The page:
First, we must state that we cannot determine from the appellant's motion to suppress or his brief what information the appellant wishes to suppress. From our examination of the record, we cannot find any evidence that the State sought to introduce a statement made by the appellant or that the appellant gave a statement to the police.

Secondly, the appellant voluntarily consented to return to Mrs. Hendrix's store with Officer Harris. During that trip, he was given his Miranda rights. There is no indication that the Miranda rights were improperly given.

Therefore, for the reasons stated above, Miranda v. Arizona, supra, has no application to this issue.


The appellant alleges Mrs. Hendrix's in-court identification should have been suppressed because he was subjected to an impermissively suggestive pretrial identification (e.g., a one-man showup).

*195 "Whether an out-of-court identification procedure has violated due process depends upon the `totality of the circumstances.' Stovall [Stovall v. Denno, 388 U.S. 293, 87 S. Ct. 1967, 18 L. Ed. 2d 1199 (1967)]; Simmons v. United States, 390 U.S. 377, 88 S. Ct. 967, 19 L. Ed. 2d 1247 (1968); Coleman [Coleman v. Alabama, 399 U.S. 1, 90 S. Ct. 1999, 26 L. Ed. 2d 387 (1970)]; Biggers [Neil v. Biggers, 409 U.S. 188, 93 S. Ct. 375, 34 L. Ed. 2d 401 (1972)]. This totality of the circumstances test is the standard in deciding whether an identification procedure is unnecessarily suggestive and conducive to irreparable mistaken identification. Caver v. Alabama, 537 F.2d 1333 (5th Cir.1976). "In determining the constitutional adequacy of pretrial identification procedures and the admissibility of identification testimony, the central question is whether, under the totality of the circumstances, the identification was reliable. Manson [Manson v. Brathwaite, 432 U.S. 98, 97 S. Ct. 2243, 53 L. Ed. 2d 140 (1977)]. This determination involves the application of a two-pronged test. "[T]he required inquiry is two-pronged. The first question is whether the initial identification procedure was `unnecessarily' [Stovall] or `impermissibly' [Simmons] suggestive. If it is found to have been so, the court must then proceed to the question whether the procedure found to have been `unnecessarily' or `impermissibly' suggestive was so `conducive to irreparable mistaken identification' [Stovall] or had such a tendency `to give rise to a very substantial likelihood of irreparable misidentification' [Simmons] that allowing the witness to make an in-court identification would be denial of due process. United States ex rel. Phipps v. Follette, 428 F.2d 912, 914-915 (2d Cir.1970)." Brazell v. State, 369 So. 2d 25 (Ala.Cr. App.1978).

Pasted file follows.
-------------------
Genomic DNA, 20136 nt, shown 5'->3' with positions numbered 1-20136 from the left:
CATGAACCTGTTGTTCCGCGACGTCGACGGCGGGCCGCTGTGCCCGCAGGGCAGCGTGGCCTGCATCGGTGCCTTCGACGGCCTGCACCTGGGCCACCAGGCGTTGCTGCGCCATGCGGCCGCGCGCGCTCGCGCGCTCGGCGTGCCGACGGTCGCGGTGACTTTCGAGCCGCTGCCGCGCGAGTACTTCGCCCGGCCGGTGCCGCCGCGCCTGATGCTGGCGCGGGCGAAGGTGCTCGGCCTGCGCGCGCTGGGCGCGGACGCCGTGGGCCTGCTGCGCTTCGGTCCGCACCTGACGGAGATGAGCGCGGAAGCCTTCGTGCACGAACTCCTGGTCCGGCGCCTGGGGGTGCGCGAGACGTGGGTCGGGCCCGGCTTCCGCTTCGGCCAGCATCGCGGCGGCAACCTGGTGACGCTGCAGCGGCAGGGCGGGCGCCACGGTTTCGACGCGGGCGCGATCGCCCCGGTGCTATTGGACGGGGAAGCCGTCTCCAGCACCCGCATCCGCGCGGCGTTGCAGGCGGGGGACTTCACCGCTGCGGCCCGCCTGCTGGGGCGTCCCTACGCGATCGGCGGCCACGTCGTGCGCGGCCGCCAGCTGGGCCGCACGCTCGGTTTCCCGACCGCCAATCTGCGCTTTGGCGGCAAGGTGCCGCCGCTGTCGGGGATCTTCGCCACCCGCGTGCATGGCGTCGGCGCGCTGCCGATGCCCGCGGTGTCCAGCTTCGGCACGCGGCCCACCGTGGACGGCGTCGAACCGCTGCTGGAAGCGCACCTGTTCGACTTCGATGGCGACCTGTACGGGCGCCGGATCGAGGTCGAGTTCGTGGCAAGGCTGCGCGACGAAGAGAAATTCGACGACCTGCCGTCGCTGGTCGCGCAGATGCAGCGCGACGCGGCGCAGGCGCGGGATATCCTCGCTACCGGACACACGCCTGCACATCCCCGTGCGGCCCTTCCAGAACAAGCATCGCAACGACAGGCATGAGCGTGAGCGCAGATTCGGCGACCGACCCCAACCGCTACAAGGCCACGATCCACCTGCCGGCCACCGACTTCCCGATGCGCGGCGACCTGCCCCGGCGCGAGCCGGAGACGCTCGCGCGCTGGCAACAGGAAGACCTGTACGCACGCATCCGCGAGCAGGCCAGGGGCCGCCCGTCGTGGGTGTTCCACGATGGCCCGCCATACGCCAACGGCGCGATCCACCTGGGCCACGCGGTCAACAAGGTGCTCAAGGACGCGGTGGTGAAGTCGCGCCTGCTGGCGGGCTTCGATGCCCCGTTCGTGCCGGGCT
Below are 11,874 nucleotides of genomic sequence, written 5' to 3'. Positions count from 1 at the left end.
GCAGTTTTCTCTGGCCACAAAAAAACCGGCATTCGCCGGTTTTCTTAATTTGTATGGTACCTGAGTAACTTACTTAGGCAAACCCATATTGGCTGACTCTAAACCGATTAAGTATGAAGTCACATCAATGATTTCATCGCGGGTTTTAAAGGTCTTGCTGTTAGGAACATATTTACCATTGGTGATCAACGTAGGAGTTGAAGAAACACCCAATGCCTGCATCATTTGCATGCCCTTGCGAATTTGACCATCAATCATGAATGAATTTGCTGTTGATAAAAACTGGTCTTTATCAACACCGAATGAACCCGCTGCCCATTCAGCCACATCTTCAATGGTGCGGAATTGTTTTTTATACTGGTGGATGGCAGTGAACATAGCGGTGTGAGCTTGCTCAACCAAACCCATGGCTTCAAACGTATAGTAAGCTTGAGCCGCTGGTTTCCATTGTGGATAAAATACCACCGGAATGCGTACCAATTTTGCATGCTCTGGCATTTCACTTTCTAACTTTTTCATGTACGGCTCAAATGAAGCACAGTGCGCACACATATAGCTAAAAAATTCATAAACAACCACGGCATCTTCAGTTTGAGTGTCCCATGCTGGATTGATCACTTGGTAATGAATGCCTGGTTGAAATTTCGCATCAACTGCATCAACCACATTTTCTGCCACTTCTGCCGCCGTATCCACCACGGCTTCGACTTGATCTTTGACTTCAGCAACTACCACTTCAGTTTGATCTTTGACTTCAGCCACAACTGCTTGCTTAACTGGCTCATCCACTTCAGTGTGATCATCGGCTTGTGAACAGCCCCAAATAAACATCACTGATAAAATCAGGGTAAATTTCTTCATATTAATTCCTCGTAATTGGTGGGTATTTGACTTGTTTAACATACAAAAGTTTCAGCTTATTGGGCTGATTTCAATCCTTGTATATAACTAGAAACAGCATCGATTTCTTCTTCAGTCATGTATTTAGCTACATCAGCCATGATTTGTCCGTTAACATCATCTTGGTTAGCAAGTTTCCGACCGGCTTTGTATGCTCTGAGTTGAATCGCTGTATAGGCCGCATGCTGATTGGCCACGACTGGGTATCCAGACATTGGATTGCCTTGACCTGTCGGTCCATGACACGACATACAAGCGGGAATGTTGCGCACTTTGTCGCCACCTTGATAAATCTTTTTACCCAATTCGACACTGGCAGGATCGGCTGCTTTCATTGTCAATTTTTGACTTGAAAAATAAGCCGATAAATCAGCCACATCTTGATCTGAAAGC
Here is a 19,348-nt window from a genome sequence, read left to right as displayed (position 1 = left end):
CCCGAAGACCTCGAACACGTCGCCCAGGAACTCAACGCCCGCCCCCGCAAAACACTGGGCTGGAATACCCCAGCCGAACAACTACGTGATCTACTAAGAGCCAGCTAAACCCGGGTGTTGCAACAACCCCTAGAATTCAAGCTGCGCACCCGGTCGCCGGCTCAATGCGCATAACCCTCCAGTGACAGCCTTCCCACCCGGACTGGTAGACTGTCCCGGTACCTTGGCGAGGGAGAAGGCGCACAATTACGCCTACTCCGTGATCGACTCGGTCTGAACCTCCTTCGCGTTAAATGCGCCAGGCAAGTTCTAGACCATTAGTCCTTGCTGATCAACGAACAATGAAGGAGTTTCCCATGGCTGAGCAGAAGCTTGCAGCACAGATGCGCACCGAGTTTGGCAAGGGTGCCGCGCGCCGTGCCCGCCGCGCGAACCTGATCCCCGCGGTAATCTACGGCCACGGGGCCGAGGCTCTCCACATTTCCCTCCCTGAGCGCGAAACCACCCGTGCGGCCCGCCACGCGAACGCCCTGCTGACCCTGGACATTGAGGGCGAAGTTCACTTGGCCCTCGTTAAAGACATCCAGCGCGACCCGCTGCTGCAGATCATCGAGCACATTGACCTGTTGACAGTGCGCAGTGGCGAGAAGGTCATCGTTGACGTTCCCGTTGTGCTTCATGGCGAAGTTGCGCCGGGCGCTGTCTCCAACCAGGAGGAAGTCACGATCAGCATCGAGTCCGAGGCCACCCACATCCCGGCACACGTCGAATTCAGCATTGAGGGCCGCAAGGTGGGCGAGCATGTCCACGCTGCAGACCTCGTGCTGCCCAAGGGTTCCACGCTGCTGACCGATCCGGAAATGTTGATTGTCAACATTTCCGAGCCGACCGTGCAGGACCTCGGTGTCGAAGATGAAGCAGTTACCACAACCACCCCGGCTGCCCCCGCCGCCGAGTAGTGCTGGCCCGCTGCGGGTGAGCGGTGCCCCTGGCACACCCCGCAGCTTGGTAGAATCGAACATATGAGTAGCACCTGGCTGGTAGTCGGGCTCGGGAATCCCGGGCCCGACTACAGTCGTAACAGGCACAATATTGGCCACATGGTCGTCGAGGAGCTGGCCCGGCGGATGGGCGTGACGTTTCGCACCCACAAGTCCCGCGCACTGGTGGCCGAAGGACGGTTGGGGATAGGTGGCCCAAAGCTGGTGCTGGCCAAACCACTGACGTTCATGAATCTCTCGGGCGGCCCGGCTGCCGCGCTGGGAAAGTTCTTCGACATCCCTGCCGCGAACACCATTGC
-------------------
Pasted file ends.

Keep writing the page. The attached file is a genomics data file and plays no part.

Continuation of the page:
In Hobbs v. State, 401 So. 2d 276 (Ala.Cr. App.1981), this court held that: